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The Spy Who Loved Me
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TOP 1000 REVIEWERon 19 January 2014
Whilst Douglas Kennedy in his introduction has perhaps over-egged the suggestion that Ian Fleming had created a proto-feminist lead character in this book, it is far to say that Vivienne Michel is one of the author's more credible characters. I found this book really difficult to put down and , it must be said, this is one of Ian Fleming's better written efforts. It is also by far the more believable of all the efforts of his I have read. The book demonstrates Fleming's resourcefulness with this novel effectively being about a young Canadian woman who flees to America after some bitter experiences in London. The book is very much of it's time and ultimately , despite Vivienne's admirable independence that is outlined in the first half of the novel, she ends up succumbing to James Bond's charm. This first section of the novel reminded me a bit of Iain McEwan's "Sweet tooth."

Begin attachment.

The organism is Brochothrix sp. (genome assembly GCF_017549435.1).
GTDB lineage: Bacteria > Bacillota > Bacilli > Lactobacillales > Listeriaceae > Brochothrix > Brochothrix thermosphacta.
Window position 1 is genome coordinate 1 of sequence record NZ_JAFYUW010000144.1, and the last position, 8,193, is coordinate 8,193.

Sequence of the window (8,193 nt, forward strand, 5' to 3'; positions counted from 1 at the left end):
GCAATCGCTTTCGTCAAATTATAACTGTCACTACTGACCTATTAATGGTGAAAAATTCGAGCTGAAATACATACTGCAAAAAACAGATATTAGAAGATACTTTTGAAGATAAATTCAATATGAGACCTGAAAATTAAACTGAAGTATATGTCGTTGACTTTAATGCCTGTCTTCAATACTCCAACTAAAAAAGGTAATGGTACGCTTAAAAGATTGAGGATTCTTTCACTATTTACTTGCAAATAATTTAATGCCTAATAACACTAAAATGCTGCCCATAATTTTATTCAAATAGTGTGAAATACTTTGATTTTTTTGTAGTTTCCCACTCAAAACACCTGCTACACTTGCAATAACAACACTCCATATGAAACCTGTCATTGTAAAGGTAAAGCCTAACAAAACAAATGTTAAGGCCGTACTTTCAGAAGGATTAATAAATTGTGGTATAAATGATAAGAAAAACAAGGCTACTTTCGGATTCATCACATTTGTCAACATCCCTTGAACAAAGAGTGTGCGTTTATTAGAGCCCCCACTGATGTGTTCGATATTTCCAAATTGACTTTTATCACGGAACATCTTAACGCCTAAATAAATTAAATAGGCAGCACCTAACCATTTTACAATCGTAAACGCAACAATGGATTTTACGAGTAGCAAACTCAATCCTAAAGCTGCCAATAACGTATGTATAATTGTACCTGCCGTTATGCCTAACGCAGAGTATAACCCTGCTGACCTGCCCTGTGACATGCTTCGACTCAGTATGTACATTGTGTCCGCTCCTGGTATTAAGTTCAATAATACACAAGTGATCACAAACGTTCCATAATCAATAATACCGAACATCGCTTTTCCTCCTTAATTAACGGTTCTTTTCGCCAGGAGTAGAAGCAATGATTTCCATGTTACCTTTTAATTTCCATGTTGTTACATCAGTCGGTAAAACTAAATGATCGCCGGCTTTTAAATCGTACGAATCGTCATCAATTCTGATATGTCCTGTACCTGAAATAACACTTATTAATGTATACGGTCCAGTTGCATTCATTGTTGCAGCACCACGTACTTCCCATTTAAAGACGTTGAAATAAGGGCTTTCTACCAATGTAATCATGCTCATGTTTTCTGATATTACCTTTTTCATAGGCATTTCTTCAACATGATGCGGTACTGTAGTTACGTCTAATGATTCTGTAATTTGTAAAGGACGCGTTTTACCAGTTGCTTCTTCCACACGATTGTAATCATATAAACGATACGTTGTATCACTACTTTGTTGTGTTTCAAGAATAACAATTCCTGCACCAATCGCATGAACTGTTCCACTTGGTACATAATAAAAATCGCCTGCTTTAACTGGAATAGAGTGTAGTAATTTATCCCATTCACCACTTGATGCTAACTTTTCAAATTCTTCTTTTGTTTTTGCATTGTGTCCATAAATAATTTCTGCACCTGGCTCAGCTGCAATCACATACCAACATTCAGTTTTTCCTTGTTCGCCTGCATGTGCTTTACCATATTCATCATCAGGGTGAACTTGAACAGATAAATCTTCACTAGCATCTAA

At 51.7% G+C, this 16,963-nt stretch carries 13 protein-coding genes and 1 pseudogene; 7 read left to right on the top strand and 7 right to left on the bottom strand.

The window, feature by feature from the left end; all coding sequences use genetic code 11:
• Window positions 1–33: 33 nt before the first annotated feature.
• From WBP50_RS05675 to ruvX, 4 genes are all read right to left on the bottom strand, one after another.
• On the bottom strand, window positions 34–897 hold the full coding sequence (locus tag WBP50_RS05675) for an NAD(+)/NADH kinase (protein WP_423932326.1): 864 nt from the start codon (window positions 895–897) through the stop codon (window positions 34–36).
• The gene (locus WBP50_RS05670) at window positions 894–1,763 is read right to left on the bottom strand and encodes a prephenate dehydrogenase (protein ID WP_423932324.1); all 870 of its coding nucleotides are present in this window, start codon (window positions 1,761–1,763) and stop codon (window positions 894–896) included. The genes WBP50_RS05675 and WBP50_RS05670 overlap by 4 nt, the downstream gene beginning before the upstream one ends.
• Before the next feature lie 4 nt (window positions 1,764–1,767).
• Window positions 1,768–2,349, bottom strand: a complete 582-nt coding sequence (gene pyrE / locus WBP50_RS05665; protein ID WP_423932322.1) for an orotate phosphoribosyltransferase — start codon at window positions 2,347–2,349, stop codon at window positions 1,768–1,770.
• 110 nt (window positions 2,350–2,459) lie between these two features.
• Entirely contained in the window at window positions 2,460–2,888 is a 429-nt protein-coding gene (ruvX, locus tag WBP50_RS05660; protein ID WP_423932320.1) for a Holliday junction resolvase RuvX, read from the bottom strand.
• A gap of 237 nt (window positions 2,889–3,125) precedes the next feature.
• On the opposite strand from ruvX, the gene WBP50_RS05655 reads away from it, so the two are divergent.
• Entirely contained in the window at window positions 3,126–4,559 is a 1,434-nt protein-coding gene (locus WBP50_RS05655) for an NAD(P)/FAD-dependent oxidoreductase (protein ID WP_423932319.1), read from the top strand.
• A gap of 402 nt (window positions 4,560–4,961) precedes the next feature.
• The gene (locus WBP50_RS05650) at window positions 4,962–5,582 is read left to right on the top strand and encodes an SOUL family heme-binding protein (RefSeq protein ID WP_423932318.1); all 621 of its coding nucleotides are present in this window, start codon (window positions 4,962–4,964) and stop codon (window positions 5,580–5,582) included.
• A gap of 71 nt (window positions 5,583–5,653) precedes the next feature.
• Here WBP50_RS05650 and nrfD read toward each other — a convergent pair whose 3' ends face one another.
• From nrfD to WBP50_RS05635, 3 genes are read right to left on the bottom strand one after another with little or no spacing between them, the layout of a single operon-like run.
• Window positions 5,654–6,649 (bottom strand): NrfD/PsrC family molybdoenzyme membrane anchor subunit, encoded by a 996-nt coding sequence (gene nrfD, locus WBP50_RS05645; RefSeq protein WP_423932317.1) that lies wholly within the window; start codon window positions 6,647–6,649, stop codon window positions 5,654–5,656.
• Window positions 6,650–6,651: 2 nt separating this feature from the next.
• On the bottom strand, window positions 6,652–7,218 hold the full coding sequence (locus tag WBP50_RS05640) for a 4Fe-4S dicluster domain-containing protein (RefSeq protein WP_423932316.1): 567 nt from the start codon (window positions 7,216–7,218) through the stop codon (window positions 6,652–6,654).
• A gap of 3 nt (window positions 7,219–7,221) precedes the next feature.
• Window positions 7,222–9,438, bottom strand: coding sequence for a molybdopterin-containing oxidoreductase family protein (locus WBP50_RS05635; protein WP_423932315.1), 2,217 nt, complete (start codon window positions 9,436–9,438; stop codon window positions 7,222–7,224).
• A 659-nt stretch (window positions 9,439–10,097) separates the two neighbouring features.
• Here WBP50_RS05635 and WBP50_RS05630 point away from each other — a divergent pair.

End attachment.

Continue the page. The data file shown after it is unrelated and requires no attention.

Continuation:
Having set the scene, the main excitement in this book comes from Vivienne's encounter with two hoodlums who arrive at the motel she is minding. This section of the book is full of menace and her fate seems sealed until 007 arrives. I find Bond a curious character in Fleming's novels and he is effectively nothing like his portrayal in any of the films. "TSWLM" has the feel of a black and white "B" movie from the 1950's and the low-key nature of the story seems wholly credible until Bond's arrival. If there is a fault, Bond does seem the least credible of all the principle characters in this novel. For me, he is the weak link in this story. The account of his secret operation in Toronto seems ridiculous after the realistic violence that has occurred in the previous pages and there is absolutely no logic for his recounting this escapade to Viv. I did like the fact that you anticipate a thrilling encounter between the two gangsters and Bond and Fleming sets out the stalls so that you are anxious for Bond to come to the rescue. For once, the baddies are realistic and borrow more from film noire than the usual comic book pen portraits. The book is all the better for this.